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Lois Bradley shows off some of the materials purchased through the grant


      First and second graders at Bell Elementary are benefitting from a new program being implemented this school year through the health/physical education classes geared towards child health and wellness.

     Bell Elementary Physical Education Teacher Lois Bradley received a Coordinated Approach to Child Health (C.A.T.C.H.) grant to expand the scope of her excellent health/physical education program. She and fellow colleagues like Bell Elementary Cook Ralph Reynolds and Extension Specialist Cassie Munsey participated in training this past summer to implement this new program. They were given directions on how to coordinate and facilitate C.A.T.C.H. on a school wide basis.

    The school received new materials to be utilized to promote health and wellness. Bradley is working with the food service staff to help stress the importance of good nutrition at school. They are working jointly on projects to teach the young learners throughout this school year.

      For instance, their first project was a school wide poster contest called “Taste It Don’t Waste It”. Each student was given a poster to color from the lunchroom staff.  They were encouraged to take it home, decorate it, and return it.  Each classroom teacher picked a winner.  Those posters were displayed in the lunchroom and a prize was given by the cafeteria staff to each winner.  This was an effort to get students to try new foods.  It was promoted by Bradley in health class, by the cafeteria staff in the lunch line, and by individual classroom teachers’ in their classrooms.

     “That is what C.A.T.C.H. is all about, everyone working together to promote student health.” said Bradley.  Often times there is a disconnect from the different areas of the building because teachers are so focused on their classroom instructional responsibilities; but they are also there for the children and the whole child is important. 

    “When the parts all work together, it improves the whole,” noted Bradley.

    Just recently, a musical presentation, related to the C.A.T.C.H. grant, was implemented that stressed healthy eating. Jan Lewis’ second grade class participated in the clever program coordinated by the physical education and music teachers which nailed the healthy eating agenda in an age appropriate manner.         

     In addition, there are several other joint activities planned throughout the year, including special taste testing days with the help of the local extension service office. 

     The C.A.T.C.H. curriculum offers ideas and pointers for each member of the team.  There are special characters like “Flash Fitness” for physical education, “Dynamite Diet” for nutrition, and “Hearty Heart” for overall health.  Students learn about Go, Slow, and Whoa foods.  This helps students see that no food is totally off limits, but watching and understanding that some foods are better for our health than others. “If we can create good habits early maybe we can make a difference later in life”, said Bradley.  She added that she is very excited about this new program and all that it has to offer her students.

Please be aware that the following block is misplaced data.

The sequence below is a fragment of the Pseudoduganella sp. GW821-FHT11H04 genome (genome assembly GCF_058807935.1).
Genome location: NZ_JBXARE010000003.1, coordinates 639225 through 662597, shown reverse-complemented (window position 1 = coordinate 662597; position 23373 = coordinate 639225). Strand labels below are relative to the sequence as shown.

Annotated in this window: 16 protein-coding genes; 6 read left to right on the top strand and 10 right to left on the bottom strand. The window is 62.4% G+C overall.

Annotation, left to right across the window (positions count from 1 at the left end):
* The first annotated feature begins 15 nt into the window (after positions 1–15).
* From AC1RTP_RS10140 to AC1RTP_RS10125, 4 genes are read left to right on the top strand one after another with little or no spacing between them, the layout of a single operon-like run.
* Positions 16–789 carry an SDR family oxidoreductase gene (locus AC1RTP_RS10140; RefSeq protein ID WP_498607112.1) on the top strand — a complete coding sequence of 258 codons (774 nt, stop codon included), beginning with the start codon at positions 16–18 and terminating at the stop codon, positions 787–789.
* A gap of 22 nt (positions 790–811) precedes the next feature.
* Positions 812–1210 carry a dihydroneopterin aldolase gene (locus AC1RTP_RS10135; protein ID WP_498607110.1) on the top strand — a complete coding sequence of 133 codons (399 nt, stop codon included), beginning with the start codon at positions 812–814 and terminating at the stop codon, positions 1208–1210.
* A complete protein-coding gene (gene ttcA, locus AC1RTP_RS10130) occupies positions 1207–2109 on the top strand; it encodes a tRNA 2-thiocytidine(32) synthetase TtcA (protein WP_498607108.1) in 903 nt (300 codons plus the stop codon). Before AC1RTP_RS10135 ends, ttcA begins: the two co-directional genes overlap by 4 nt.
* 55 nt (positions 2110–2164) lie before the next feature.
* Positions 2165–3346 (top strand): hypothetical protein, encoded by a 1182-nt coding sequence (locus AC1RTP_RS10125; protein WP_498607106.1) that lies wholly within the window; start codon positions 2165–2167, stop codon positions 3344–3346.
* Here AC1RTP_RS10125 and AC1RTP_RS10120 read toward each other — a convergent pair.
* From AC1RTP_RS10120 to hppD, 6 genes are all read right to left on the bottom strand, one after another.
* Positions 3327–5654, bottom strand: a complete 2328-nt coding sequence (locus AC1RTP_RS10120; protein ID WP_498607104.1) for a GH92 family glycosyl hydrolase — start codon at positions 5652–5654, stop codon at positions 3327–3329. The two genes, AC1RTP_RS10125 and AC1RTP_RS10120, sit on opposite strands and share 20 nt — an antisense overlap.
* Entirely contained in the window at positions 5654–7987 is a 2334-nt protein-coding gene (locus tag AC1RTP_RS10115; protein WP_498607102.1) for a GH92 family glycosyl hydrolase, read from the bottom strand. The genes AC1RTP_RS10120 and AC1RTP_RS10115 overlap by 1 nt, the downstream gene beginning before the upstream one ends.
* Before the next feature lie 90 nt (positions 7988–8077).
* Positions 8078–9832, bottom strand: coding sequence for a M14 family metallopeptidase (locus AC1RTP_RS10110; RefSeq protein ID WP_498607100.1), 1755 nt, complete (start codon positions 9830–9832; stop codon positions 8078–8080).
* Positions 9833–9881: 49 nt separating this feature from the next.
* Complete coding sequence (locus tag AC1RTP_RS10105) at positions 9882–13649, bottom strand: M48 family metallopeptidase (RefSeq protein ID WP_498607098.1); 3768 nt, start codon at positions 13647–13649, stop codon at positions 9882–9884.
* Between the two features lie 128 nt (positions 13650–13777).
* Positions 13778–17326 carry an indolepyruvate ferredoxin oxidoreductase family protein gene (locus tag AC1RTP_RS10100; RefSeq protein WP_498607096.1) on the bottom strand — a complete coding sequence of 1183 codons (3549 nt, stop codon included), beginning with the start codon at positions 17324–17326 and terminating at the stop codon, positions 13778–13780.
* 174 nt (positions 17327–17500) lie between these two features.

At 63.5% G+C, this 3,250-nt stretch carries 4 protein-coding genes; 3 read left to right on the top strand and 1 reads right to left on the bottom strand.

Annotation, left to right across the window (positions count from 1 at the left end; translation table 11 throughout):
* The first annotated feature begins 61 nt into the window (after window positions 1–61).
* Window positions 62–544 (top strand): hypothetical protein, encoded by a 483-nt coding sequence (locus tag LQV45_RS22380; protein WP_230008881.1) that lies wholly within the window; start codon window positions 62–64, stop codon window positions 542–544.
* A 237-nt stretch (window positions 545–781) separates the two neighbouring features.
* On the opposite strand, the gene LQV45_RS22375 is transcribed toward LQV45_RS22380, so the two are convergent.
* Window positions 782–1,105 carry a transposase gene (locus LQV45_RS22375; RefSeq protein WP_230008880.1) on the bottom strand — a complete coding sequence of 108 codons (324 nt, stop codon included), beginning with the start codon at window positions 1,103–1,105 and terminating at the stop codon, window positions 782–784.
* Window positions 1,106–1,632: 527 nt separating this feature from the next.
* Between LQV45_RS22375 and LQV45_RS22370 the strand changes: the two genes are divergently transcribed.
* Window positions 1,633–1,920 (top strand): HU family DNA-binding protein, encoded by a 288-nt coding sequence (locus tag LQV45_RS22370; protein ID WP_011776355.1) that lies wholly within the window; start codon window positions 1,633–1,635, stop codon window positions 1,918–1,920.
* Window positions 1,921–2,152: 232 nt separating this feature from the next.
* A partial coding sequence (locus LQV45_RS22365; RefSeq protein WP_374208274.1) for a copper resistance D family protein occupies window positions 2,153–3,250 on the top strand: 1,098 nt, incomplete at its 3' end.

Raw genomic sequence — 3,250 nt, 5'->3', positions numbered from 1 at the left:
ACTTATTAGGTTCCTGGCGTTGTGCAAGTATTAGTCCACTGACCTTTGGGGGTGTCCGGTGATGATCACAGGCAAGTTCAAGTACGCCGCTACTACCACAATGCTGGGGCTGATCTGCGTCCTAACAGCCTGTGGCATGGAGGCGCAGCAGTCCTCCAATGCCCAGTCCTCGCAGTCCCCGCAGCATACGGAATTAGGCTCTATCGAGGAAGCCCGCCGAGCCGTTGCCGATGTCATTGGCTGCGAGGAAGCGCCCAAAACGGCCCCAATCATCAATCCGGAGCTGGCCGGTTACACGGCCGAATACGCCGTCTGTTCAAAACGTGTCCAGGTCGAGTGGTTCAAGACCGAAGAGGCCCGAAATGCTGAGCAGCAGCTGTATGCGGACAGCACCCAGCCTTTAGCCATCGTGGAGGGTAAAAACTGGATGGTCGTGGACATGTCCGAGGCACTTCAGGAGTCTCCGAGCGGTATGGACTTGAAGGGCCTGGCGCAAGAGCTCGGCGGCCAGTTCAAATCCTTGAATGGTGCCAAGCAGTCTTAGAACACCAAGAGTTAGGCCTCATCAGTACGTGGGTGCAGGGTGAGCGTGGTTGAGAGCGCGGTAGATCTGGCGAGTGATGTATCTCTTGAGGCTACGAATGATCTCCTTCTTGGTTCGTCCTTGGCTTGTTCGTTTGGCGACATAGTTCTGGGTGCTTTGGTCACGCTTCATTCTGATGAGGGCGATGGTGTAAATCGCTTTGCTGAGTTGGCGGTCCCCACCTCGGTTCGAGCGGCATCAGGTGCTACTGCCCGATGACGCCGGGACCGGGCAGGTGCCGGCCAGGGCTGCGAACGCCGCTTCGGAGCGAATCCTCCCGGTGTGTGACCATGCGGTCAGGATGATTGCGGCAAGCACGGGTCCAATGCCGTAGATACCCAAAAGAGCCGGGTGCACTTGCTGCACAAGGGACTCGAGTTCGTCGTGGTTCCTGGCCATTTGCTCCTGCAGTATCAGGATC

The C.A.T.C.H. grant has been in existence for about 20 years, according to RN Sabrina Merrick, a maternal child health coordinator with the Lake Cumberland District Health Department. She explained that the grant is an evidence based program that the Center for Disease Control recognizes. It stresses the whole child, whole school, and whole community approach to preventing child obesity issues.

         The $8,500 grant reaches about 850 students since it is being shared between Bell Elementary and Meece Middle School in Somerset. Both schools became eligible to apply for the grant because they had gone the extra mile in completing their state assessments regarding coordinated school health guidelines. The Wayne County School district has consistantly participated in the Healthy Schools program, which started during the Bill Clinton administration and has evolved into the current mandated program.

         “We are hopeful that the C.A.T.C.H. program enhances what has already been accomplished at Bell Elementary. The folks here have already been involved in a variety of health related activities and been very proactive in educating children about healthy endeavors,” explained Merrick.

        “Ms. Bradley has been very enthusiastic and concerned about the physical well-being and health of her students. She is doing everything she can to teach these students healthy habits. She uses all her resources and tries to be innovative in her teaching strategies,” said Merrick.



Teacher Lois Bradley shows off some of the materials purchased through the grant.


The classroom winners of the food poster contest posed for a photo with their sports equipment gifts.

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